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Ode to My Father

Updated: Jun 4

As of this last April, a universal bell was rung and I earned my proverbial wings: I am now, ostensibly, an adult orphan—as many before me, and as many yet to come. It has been a soft landing, as my mom (stepmom) of over forty years is still alive and very much in my life. Nevertheless, the people who gave me life are no longer living on this earth.


As an end-of-life doula, I have both witnessed and companioned those whose parents have died. And no matter how old we are, realizing that we are stepping into elderhood in this profound way can feel like the start of a fledgling hero’s quest. It is a time of grief, a time of expansion, a time of nostalgia, a time of not-knowingness, a time that asks us to step into our adulthood in new and expanded ways.


Perhaps the most impactful aspect of my own journey can be summed up in the word “bookends”. Losing my mom at the tender age of four was a markedly different experience than accompanying my dad in his dying time. It’s as if I’ve spent my entire life preparing and readying myself for the death of my dad, though as any of you who’ve been there know, you can never fully prepare.


My mom’s death was no doubt one of the single most impactful experiences of my life. A foundational experience that in many ways has shaped so many facets of my being. At the time of her death, I felt small and helpless, fearful and confused, alone and unseen. My grief went largely unacknowledged, nor understood, and I spent the years that followed learning to care for and honor that grief through trial and error. A bit of trailblazing, undoubtedly, as there was little societal support for children in grief at the time. And surfing the waves of grief is a lifelong pursuit, make no mistake.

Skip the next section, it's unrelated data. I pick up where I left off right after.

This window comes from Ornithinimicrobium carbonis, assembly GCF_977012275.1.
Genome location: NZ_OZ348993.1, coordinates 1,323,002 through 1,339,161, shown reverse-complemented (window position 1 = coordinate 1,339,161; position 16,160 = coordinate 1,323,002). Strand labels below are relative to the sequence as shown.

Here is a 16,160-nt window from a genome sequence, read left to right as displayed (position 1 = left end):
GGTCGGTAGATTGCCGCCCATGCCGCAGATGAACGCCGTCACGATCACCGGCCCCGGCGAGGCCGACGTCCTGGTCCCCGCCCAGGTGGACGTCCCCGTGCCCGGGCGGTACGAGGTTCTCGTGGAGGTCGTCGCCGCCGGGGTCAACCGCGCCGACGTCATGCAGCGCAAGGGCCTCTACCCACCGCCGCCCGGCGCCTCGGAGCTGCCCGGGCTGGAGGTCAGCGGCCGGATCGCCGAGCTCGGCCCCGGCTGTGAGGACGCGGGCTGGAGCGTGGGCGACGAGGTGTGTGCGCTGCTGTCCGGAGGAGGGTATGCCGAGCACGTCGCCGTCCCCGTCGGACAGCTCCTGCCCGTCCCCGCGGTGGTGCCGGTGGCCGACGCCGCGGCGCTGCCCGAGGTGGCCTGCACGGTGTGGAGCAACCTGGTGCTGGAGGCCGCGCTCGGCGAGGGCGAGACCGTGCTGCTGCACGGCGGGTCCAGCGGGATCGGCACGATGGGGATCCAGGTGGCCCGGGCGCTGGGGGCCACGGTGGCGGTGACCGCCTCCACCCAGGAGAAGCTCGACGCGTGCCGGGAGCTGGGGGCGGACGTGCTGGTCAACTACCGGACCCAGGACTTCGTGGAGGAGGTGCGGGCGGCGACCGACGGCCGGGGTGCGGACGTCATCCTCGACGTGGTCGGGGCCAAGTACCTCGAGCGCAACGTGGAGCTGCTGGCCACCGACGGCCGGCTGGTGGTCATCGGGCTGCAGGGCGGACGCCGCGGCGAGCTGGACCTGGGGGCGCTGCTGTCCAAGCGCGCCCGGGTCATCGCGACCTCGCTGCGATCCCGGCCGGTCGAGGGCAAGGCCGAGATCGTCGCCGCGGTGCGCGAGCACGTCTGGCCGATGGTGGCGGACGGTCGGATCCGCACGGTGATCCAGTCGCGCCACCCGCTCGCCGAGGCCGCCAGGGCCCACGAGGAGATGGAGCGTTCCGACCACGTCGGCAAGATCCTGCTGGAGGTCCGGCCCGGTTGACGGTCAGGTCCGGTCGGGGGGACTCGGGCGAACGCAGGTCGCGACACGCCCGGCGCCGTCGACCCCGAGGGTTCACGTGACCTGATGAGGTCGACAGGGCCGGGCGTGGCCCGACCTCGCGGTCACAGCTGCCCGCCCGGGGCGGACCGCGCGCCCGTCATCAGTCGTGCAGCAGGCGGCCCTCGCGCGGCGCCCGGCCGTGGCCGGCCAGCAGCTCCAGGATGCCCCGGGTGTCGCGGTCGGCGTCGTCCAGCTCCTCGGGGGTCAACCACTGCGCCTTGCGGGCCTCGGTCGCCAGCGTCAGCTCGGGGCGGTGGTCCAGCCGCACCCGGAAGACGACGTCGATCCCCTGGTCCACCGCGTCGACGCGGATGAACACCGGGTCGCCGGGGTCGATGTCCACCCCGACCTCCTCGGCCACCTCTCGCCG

Yet this lifelong pursuit is what led me to the path of the death doula, allowing what I had learned to transform alchemically into my capacity to sit deeply beside those who are turning to face death, and to support others who feel helpless as it inches closer. I have become the person who marvels on this side of the veil alongside others as they engage with the unknowable and eventually pass through to whatever awaits us all.


Over the years, my dad had had a contentious relationship with dying and death. Understandable, as it took from him both a wife and a daughter, his parents, a brother, grand and great grandparents, and countless friends. As a man who lived deeply into life, death was something that took up residence in the background. Why think about death when you can l-i-v-e? I understood this intuitively, though it was not my lived experience. I suspect that he did not avoid thinking about death, rather, his relationship with it was a private affair, which he rarely spoke about.